Closing ceremonies draw over 500 to historic prison
More than 500 people turned out for the formal decommissioning of the historic Nevada State Prison on Friday.
Many of those in the crowd were former guards, officers and wardens who worked there – some coming from as far as the East Coast. But the crowd also included numerous people, many of them women who live in the capital but never had the opportunity to tour the prison.
One former warden said there were even a few former inmates in the audience.
“I’ve got connections to this prison,” said Phil Earl of the Nevada Historical Society in Reno. “My grandfather did about four and a half years.”
He said his grandfather “got talked into taking part in a train robbery.”
“There were seven of them. Two died of their wounds and five went to prison and they only got $10 in the robbery,” he said.
Gov. Brian Sandoval praised current Director of Corrections Greg Cox for handling the shutdown of the prison. Out of more than 170 employees who worked at NSP, Cox managed to reduce layoffs to 29.
“Director Cox is to be commended for mitigating the impact on staff,” he said.
Retired state Archivist Guy Rocha told the crowd the only prison west of the Mississippi older than NSP, which opened in 1862, is California’s San Quentin, founded in 1852.
“Today recognizes 150 years of the good, the bad and the ugly,” he said.
He also pointed out that the prison was home to a casino – unique in the U.S. – for inmates from 1932 when casino gambling was legalized until 1967 when the state shut it down.
Former Director of Corrections Bob Bayer said one thing many people don’t know about NSP is that, until the first women’s prison was built in 1964, it housed female inmates as well as men in a section above the administrative offices.
Former NSP warden and retired director of corrections Glen Whorton said he isn’t nostalgic about the collection of buildings – some more than 100 years old.
“This is not exactly a monument to success,” he said.
He said it’s “an old, tired facility” that has been replaced by much more efficient, safer prisons.
“I’m nostalgic about the people who were here,” he said.
Whorton said when he started in 1973, most of the guards were veterans, many of them combat veterans.
“They were hard people but that’s what they needed to be,” he said. “It was back in the day when there was no corrections. It was a prison. It was to contain and control.”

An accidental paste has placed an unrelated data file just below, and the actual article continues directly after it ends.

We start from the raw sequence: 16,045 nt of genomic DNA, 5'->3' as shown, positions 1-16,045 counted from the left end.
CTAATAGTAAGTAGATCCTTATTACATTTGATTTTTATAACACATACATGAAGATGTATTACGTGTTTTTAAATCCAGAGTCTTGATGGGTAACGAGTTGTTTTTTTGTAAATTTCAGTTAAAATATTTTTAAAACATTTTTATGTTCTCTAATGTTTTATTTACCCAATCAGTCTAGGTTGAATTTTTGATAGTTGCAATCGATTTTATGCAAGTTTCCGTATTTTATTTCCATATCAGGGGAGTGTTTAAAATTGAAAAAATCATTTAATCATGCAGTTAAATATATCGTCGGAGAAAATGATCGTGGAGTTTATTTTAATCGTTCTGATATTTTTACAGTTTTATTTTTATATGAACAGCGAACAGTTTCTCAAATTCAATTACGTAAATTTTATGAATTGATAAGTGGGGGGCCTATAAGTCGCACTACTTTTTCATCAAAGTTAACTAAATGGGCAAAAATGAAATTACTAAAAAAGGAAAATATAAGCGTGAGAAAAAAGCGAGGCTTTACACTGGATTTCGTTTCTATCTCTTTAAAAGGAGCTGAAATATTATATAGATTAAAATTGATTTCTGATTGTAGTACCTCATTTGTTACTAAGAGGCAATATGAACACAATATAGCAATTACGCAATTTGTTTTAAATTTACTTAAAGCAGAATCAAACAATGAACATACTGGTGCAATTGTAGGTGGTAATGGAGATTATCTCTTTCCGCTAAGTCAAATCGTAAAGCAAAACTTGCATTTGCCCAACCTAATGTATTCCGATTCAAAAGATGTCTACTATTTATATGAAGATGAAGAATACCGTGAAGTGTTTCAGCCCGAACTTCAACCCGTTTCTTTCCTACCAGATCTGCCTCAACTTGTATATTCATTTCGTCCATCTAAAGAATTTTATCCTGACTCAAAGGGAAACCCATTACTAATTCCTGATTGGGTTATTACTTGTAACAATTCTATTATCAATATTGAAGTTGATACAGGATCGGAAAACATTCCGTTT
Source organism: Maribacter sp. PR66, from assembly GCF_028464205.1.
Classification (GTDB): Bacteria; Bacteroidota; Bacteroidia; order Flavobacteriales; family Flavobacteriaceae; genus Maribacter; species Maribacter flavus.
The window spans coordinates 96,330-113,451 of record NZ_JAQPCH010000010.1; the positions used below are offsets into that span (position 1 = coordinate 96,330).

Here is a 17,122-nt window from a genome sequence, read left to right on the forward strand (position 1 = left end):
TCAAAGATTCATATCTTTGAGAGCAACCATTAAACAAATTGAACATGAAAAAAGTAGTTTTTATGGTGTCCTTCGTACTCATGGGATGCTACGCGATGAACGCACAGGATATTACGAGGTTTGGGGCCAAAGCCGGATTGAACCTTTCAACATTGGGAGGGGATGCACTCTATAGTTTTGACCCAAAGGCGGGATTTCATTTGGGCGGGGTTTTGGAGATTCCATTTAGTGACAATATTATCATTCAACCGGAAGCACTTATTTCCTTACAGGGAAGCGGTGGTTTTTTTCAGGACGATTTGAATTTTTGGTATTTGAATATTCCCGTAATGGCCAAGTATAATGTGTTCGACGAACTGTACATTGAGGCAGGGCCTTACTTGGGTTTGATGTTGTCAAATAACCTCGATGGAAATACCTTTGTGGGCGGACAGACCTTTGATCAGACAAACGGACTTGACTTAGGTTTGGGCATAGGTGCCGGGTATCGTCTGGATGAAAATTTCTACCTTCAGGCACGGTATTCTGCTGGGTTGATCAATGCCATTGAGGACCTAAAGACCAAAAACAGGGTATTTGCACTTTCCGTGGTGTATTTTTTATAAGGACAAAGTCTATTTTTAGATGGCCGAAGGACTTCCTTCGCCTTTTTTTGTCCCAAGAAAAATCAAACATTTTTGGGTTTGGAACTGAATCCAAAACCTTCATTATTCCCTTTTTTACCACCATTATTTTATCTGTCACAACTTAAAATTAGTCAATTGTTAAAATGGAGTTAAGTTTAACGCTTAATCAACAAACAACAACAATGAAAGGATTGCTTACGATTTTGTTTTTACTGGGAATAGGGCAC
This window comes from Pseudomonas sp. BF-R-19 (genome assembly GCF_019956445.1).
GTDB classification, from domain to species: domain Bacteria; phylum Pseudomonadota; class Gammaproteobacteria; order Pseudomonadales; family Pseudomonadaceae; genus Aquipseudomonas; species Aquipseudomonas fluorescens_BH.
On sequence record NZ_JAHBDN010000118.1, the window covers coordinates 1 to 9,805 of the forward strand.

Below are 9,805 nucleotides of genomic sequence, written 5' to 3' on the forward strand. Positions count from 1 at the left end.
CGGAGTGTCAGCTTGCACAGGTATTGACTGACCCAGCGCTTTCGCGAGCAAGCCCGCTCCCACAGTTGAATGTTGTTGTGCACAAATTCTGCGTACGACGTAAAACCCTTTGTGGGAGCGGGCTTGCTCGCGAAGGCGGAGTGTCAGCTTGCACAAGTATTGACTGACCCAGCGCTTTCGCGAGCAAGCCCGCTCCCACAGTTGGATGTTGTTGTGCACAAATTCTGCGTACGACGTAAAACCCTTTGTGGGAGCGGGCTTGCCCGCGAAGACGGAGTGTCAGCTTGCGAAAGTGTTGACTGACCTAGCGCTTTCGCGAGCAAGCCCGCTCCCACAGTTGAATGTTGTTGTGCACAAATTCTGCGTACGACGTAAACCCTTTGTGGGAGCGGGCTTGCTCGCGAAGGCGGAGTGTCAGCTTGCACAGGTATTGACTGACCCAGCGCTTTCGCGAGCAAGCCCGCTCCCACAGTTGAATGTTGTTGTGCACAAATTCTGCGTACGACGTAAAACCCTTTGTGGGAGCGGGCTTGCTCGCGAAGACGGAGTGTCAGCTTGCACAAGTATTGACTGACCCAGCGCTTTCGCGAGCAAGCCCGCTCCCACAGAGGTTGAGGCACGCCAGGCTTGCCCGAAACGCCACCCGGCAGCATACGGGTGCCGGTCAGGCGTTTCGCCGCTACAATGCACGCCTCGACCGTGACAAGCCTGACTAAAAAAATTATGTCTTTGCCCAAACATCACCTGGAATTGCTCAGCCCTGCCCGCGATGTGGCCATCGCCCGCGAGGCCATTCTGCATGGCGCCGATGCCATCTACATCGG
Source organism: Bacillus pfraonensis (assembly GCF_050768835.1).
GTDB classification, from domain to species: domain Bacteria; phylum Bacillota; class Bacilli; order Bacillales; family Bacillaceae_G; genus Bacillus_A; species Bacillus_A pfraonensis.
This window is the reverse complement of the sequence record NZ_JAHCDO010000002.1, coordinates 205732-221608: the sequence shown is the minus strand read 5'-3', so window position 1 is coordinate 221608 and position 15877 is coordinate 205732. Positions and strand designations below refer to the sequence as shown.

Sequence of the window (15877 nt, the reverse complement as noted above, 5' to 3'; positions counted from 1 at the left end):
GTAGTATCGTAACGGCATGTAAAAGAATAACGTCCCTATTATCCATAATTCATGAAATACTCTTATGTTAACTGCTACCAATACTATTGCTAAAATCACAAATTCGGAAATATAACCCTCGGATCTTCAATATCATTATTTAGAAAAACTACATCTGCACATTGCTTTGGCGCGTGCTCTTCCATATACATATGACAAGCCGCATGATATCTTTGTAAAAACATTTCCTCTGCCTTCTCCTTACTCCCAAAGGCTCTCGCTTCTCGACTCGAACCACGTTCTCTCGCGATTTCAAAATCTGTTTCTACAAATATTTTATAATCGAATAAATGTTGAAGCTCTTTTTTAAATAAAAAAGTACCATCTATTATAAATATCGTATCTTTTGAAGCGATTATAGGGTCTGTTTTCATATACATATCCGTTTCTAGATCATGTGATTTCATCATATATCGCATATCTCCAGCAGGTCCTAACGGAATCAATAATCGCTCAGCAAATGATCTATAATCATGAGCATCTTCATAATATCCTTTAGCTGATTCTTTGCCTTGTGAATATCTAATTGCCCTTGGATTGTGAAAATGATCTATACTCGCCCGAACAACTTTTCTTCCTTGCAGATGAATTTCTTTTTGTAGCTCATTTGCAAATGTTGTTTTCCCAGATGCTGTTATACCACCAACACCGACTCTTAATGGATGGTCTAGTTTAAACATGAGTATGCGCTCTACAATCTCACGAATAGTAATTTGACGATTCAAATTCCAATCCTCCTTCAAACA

In addition to Whorton and Bayer, former Corrections Directors Ron Angelone and Howard Skolnick turned out for the event along with former wardens including John Ignacio, Mike Budge, Ed Pogue and Greg Smith.
Bayer said seeing all those people brought back ‘an awful lot of memories.”
“I’m seeing people I haven’t seen for years,” he said.
He said he hopes some how the money to turn it into a museum can be found.
Budge said he was pleased such a large number of former co-workers and friends turned out. He said his goal even when he was warden 20 years ago was to eventually turn the prison into a museum.
“Seeing everybody that worked this place is great,” he said.
“I hate to see the place close,” said Jerry Adamson who worked as a correctional officer there from 1985 until retiring in 2008. But he said it was great so see so many former staff.
Robert Love, who retired after 33 years at NSP, said he is hopeful the state can do something like that.
“It’s amazing to think this thing is closed,” he said.
Jim McHugh, who worked at NSP nine years before retiring in 2006, said the closure was “kind of like losing a lady.”
McHugh also helped open Ely State Prison, which replaced NSP as the maximum security prison in 1989, and, later, Lovelock, which has become home to most of the sex offenders in the system.
Only one part of the old prison will still be maintained in operating condition – the execution chamber – until a budget to build a new chamber is approved.